Google Street View Team Maps Colorado River Through Grand Canyon

If you’ve researched homes to rent or buy, or met some­one at a restau­rant in an unfa­mil­iar part of town, odds are you first snuck a peek at the loca­tion using Google’s Street View tech­nol­o­gy, which enables users to view super-high-res­o­lu­tion panoram­ic shots of any place the Google Street View teams have cap­tured with their mas­sive 15-lens cam­eras. You can use the tech­nol­o­gy to explore art gal­leries, ski resorts, sta­di­ums, Robert Fal­con Scot­t’s hut in Antarc­ti­ca, and today, for the first time ever, 286 miles of the Col­orado Riv­er as it winds through the Grand Canyon.


The Col­orado Riv­er map­ping project launched ear­ly this morn­ing in part­ner­ship with Amer­i­can Rivers, a nation­al non-prof­it con­ser­va­tion orga­ni­za­tion ded­i­cat­ed to pro­tect­ing and restor­ing Amer­i­ca’s rivers and to fos­ter­ing riv­er stew­ard­ship. Amer­i­can Rivers com­mu­ni­ca­tions direc­tor Amy Kober announced that the orga­ni­za­tion, which named the Col­orado Riv­er Amer­i­ca’s Most Endan­gered Riv­er in 2013, hopes Google’s images will bring renewed atten­tion to the chal­lenges fac­ing the river’s health.

Google kicked off its Street View project in 2007. Since then, accord­ing to Mash­able, the Street Team has snapped tens of mil­lions of images and put more than 5 mil­lion unique miles on their cam­era vehi­cles’ odome­ters. Along the way the team has endured count­less unbro­ken stares from curi­ous chil­dren and con­fused geri­atrics and faced harass­ment by police and pranksters. But cap­tur­ing one of the coun­try’s most pro­lif­ic and endan­gered rivers pre­sent­ed a new chal­lenge for the search giant: Whitewater.

We hope this inspires
view­ers to take an active inter­est in pre­serv­ing it.

The best way to expe­ri­ence a riv­er is to run it. In August 2013, for­tu­nate mem­bers of the Google Street View team and Amer­i­can Rivers staff board­ed a raft pilot­ed by out­fit­ter Ari­zona Riv­er Run­ners for an 8‑day float through the Grand Canyon from Lee’s Fer­ry to Pearce Fer­ry. They used a spe­cial mount to con­nect the cam­era to the raft so it would­n’t bounce into the depths in big water. Mem­bers of the Google Street View team also wore spe­cial back­pack-mount­ed cam­eras to cap­ture five hikes along the way.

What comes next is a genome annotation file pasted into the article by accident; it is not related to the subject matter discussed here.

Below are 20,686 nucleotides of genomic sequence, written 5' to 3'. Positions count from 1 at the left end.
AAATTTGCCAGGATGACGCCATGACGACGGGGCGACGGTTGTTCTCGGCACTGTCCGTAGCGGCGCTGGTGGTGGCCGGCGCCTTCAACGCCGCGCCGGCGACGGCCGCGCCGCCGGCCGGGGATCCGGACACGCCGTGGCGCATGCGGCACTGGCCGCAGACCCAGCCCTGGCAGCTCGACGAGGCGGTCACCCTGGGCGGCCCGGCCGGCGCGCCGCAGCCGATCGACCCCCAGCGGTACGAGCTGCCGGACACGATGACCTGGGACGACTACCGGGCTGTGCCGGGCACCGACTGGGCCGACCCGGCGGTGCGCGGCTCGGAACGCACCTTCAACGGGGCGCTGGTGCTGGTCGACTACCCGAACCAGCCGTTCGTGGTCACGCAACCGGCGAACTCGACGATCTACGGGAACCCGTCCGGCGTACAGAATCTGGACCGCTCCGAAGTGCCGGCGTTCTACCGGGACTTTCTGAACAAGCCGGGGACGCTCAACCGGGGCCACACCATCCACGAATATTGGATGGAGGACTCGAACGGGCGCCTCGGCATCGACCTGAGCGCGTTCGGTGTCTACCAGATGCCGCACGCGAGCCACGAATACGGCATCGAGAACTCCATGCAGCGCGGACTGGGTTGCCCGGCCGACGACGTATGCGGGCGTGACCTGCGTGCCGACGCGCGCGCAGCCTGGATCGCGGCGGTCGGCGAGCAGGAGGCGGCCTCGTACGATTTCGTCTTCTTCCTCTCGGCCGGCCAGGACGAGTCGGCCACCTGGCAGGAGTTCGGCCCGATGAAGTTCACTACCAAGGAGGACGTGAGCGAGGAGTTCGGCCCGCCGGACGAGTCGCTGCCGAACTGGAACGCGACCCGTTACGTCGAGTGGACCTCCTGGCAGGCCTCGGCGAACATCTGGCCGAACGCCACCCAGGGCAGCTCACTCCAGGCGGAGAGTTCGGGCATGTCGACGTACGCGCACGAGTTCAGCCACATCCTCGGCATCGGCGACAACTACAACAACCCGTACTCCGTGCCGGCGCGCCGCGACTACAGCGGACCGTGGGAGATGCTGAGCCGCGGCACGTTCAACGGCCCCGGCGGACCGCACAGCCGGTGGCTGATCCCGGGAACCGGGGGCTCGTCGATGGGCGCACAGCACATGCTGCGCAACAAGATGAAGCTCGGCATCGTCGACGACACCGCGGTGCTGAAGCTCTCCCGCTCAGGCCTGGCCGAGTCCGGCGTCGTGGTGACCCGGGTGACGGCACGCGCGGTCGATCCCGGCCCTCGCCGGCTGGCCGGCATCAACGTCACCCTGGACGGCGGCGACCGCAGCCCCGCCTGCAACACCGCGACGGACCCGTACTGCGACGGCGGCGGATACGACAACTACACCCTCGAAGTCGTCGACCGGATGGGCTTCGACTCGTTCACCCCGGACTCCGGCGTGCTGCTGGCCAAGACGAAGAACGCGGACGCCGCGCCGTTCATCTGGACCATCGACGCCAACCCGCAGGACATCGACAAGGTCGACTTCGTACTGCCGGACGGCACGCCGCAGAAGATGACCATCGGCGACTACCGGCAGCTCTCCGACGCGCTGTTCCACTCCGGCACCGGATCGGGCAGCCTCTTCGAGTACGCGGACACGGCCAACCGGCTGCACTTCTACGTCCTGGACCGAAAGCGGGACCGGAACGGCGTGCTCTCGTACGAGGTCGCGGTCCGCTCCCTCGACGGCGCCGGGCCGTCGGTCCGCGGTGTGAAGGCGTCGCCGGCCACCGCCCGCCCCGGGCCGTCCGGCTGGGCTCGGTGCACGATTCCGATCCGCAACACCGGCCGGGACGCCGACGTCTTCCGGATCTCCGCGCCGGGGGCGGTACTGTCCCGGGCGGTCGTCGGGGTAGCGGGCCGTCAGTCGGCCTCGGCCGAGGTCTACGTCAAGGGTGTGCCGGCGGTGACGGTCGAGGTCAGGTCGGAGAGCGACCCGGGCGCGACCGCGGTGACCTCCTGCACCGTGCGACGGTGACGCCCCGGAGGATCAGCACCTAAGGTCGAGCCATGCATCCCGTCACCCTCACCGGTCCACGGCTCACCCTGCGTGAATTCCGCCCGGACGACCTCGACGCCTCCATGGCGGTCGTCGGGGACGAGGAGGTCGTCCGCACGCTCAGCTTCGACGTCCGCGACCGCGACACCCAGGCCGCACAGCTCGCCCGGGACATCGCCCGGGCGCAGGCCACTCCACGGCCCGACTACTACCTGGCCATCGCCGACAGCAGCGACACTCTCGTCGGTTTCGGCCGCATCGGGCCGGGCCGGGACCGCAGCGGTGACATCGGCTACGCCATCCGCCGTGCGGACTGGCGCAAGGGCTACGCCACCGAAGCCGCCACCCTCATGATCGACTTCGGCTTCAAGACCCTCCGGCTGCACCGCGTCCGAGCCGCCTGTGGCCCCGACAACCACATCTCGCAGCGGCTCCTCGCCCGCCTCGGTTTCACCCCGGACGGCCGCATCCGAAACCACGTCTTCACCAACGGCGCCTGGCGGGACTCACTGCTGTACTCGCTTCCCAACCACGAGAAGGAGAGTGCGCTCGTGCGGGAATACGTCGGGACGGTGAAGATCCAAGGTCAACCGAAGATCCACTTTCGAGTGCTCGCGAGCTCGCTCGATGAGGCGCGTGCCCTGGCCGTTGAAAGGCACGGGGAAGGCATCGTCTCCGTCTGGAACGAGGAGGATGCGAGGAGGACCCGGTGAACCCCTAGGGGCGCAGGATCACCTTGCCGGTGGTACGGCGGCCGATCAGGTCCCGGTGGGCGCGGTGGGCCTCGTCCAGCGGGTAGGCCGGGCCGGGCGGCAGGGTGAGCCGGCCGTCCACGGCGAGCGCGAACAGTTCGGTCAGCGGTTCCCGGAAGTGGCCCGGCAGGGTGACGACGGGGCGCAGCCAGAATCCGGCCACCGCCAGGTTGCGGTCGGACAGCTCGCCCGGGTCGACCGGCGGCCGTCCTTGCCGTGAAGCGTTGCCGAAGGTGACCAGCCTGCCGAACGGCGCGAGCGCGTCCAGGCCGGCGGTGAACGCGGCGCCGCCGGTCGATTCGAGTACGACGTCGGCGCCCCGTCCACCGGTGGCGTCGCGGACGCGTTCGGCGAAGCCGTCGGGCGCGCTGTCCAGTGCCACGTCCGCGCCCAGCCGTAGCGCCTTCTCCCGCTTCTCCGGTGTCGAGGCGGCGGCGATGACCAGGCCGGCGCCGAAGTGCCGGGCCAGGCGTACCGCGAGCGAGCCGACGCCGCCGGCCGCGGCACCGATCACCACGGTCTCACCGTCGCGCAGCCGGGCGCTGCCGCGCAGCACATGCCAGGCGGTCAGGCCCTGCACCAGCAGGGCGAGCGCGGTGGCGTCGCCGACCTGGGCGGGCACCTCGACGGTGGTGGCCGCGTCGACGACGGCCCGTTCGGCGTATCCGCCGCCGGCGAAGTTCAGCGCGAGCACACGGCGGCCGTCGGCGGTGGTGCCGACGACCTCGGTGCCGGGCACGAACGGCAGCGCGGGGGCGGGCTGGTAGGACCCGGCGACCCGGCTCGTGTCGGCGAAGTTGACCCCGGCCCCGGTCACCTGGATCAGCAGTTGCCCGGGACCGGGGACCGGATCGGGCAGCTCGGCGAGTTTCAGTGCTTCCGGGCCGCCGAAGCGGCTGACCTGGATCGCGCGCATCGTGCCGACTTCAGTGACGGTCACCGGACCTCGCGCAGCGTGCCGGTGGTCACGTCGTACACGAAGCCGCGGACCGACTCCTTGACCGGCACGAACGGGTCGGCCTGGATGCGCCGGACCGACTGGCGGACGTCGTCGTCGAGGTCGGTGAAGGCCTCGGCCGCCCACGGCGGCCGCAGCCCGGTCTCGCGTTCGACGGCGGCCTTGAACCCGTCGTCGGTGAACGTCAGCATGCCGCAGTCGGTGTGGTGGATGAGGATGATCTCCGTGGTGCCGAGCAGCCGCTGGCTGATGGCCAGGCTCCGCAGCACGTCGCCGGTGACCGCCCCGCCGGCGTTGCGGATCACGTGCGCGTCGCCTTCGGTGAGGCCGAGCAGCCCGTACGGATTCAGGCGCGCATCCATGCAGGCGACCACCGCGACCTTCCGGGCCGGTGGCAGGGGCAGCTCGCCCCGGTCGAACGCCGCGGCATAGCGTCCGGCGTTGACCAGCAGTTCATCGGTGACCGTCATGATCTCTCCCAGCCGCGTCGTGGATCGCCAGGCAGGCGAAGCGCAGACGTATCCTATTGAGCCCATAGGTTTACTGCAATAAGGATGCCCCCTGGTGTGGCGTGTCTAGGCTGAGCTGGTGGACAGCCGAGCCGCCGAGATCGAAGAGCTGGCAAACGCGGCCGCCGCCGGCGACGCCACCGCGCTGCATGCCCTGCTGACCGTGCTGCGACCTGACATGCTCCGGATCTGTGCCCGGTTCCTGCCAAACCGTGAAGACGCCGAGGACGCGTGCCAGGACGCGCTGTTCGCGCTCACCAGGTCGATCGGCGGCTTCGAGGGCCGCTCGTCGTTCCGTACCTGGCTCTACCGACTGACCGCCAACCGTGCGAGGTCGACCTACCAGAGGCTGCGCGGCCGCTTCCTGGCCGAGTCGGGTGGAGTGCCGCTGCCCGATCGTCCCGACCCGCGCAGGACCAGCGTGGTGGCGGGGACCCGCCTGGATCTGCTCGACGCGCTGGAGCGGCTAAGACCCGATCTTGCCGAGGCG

“Mak­ing Street View imagery avail­able of the Col­orado Riv­er is a tremen­dous oppor­tu­ni­ty for us to dri­ve inter­est for this his­tor­i­cal and nat­ur­al land­mark,” says Karin Tux­en-Bettman, Project Lead for Col­orado Riv­er Street View. “We hope this inspires view­ers to take an active inter­est in pre­serv­ing it.”


The Col­orado Riv­er now joins remote places such as the Ama­zon Bas­in’s Rio Negro Reserve and under­wa­ter marine wildlife sanc­tu­ar­ies in the Gala­pa­gos Islands and Aus­trali­a’s Great Bar­ri­er Reef on Google’s grow­ing list of wild places mapped. And it won’t be the last.

In Feb­ru­ary 2014, on Inter­na­tion­al Polar Bear Day, Google released Street View-style images from the shores of Canada’s Hud­son Bay, where Google experts work­ing with researchers for Polar Bear Inter­na­tion­al attached cam­eras to the wheels of gigan­tic trucks to cre­ate an image map of the area sur­round­ing Churchill, Man­i­to­ba, one of the few places polar bears can still be observed in the wild. As with the Col­orado Riv­er project, the effort was a win for conservationists—and for

More and more, Google is able to pro­vide results that enable the curi­ous to explore the world’s wild places at the click of a but­ton. What they’re doing rais­es aware­ness of nature’s spec­tac­u­lar boun­ty and is help­ing con­ser­va­tion efforts. But it’s not where your search should end. 

See the Col­orado Riv­er like nev­er before here and here. And learn more about why Amer­i­can Rivers named it Amer­i­ca’s Most Endan­gered Riv­er here